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The Mass Media

The Mass Media

The Mass Media

Second Annual AIDS Event

Did you know that and estimated 886,575 Americans have been diagnosed with AIDS from the beginning of the epidemic through 2002?

The Advocacy Resource for Modern Survival (ARMS) Center organized its second annual AIDS event this past Wednesday, December 1 on the third floor of the Wheatley building to help better inform people on this topic.

The event included the participation of guest speaker Michelle Arthur, member in staff for the AIDS Action Commission. Arthur has had HIV since 1996 and spoke about how she had to accept the fact that she was infected. “Michelle spoke at last year’s event, she hit home to a lot of people, that is why I welcomed her back,” said Daphnie Armand, Coordinator for the ARMS Center.

Students present seemed to be very interested on what she had to say. “I was afraid in the beginning, but not today,” said Arthur. She has been in therapy and has had a lot of support from family and friends. “It is normal to be afraid, you don’t realize what you are doing until you have done it,” added Arthur. She advised students to never go alone to get tested or for counseling. Support is very important in these cases because, “You have to look out for suicidal people that may not take the results well,” said Arthur. She also said she is living a normal life; just eating right, taking her medication, and providing help to others who are infected and afraid.

Although free testing was supposed to be provided at the event, because of miscommunication with the Whittier Health Center, it was not done. “Last year we provided free testing and the number of students who came for it was unbelievable, we didn’t expect that many people,” said Armand. The flow of students coming to the event for the testing was non-stop, however Armand did take down interested students contact information to keep them informed about next semester’s event. “The Whittier Health Center has confirmed it will provide at least one hundred tests next semester for sure,” added Armand.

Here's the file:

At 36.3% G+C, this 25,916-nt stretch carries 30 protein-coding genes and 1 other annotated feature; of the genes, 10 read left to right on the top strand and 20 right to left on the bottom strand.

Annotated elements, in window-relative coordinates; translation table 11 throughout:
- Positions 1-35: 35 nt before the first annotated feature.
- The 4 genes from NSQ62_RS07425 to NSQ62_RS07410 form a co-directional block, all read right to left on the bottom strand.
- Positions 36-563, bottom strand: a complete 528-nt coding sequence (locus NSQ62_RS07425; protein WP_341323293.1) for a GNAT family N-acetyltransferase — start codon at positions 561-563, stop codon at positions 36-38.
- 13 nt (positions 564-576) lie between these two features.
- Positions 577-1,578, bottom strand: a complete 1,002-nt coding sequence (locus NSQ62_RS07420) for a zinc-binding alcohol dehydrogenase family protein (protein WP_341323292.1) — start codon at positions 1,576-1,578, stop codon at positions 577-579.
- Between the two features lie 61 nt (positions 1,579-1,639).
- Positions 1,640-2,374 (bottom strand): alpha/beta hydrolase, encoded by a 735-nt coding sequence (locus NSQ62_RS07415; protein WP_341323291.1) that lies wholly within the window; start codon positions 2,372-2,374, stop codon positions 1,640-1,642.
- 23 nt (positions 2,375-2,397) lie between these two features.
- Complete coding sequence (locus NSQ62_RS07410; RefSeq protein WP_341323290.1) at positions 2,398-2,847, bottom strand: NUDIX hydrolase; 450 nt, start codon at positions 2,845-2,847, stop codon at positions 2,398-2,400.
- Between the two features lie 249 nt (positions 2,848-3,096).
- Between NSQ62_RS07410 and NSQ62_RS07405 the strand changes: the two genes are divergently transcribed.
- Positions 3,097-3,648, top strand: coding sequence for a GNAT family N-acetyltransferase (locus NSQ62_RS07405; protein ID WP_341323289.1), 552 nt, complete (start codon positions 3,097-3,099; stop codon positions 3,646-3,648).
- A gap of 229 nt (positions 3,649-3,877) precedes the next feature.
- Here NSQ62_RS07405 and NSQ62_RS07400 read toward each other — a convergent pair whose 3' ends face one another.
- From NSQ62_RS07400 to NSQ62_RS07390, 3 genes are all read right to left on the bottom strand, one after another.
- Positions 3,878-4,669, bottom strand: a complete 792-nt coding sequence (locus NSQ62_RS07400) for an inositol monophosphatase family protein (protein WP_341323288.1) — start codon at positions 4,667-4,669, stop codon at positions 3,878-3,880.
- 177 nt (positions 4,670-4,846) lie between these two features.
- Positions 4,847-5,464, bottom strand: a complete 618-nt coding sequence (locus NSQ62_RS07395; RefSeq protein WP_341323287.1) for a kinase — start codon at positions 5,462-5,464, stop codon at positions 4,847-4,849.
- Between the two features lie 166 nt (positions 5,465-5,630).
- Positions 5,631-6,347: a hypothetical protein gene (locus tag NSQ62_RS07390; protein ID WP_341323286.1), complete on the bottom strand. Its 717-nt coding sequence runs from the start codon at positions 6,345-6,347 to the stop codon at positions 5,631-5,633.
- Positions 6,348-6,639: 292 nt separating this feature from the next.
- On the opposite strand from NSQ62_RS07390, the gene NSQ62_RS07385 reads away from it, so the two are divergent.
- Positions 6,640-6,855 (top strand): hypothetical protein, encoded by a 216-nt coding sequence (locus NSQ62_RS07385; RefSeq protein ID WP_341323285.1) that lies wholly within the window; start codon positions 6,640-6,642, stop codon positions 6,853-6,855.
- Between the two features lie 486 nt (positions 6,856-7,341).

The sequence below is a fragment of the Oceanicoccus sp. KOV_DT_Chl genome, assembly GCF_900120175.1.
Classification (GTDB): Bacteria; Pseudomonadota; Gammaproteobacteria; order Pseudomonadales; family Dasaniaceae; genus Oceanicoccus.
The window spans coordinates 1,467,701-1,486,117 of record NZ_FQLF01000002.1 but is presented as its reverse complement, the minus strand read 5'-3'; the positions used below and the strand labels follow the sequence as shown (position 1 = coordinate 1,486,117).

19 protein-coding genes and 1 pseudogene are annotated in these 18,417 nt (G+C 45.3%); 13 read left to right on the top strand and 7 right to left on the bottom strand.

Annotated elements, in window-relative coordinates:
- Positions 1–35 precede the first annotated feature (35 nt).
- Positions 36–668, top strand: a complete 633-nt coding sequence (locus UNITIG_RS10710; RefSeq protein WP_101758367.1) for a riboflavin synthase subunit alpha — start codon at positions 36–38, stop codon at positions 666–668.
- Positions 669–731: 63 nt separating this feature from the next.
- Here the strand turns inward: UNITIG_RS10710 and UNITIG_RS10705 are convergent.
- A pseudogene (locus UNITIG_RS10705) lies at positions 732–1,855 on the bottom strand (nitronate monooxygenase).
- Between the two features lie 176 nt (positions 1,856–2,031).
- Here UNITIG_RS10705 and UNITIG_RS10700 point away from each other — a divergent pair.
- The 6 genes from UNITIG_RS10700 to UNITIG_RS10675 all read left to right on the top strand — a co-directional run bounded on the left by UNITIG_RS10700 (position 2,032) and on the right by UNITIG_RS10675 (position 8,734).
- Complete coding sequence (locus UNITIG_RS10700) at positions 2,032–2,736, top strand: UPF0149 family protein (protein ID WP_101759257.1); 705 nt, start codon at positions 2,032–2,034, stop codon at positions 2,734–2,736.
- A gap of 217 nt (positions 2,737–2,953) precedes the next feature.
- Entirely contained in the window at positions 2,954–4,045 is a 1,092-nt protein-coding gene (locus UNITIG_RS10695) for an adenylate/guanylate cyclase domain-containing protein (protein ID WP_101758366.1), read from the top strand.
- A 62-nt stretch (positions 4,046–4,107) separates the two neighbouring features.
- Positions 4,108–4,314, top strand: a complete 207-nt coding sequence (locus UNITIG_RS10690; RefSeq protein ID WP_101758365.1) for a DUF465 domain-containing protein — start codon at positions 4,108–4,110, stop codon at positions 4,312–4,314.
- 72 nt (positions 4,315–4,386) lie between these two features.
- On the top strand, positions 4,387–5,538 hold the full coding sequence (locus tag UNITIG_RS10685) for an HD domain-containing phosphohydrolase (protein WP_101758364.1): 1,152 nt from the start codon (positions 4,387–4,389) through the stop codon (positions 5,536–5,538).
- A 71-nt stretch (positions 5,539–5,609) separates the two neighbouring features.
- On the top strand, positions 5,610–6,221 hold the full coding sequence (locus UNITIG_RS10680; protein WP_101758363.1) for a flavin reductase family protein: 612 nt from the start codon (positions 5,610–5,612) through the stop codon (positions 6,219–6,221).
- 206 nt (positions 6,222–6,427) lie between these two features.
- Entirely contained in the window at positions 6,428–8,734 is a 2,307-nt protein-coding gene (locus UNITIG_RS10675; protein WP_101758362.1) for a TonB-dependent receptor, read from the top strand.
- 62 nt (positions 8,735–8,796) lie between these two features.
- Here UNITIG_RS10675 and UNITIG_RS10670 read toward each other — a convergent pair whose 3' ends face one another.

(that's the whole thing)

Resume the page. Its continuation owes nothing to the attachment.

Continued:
Putting the event together was possible thanks to the collaboration of Steven Boubert, Assistant Coordinator for the ARMS Center and Asjah Monroe from Survivors Inc. The event was also co-sponsored by The Queer Student Center, The Alcohol and Addiction center and The Veterans Center.

Armand thought the outcome of the event was well because students had their queries answered and were informed about the epidemic. Speakers also reinforced the fact that AIDS cannot be transmitted by hugging, touching, or talking to people that have the HIV virus. There has to be some kind of blood contact or sexual activity in order to spread the virus.

It is also important for everyone to know that AIDS is an epidemic that effects all people without taking notice of their age, color, sex, or preferences. “We are still in denial as a society, we think that getting it [AIDS] will never happen to us, but you never know, all it takes is that one wrong person,” added Armand.

It is very important to know your HIV status to protect yourself and others.To learn more visit the HIV/AIDS Observance Days Web site at: www.omhrc.gov/hivaidsobservances. You can also call the National AIDS Hotline at 800-342-AIDS or simply contact your doctor or other health care provider.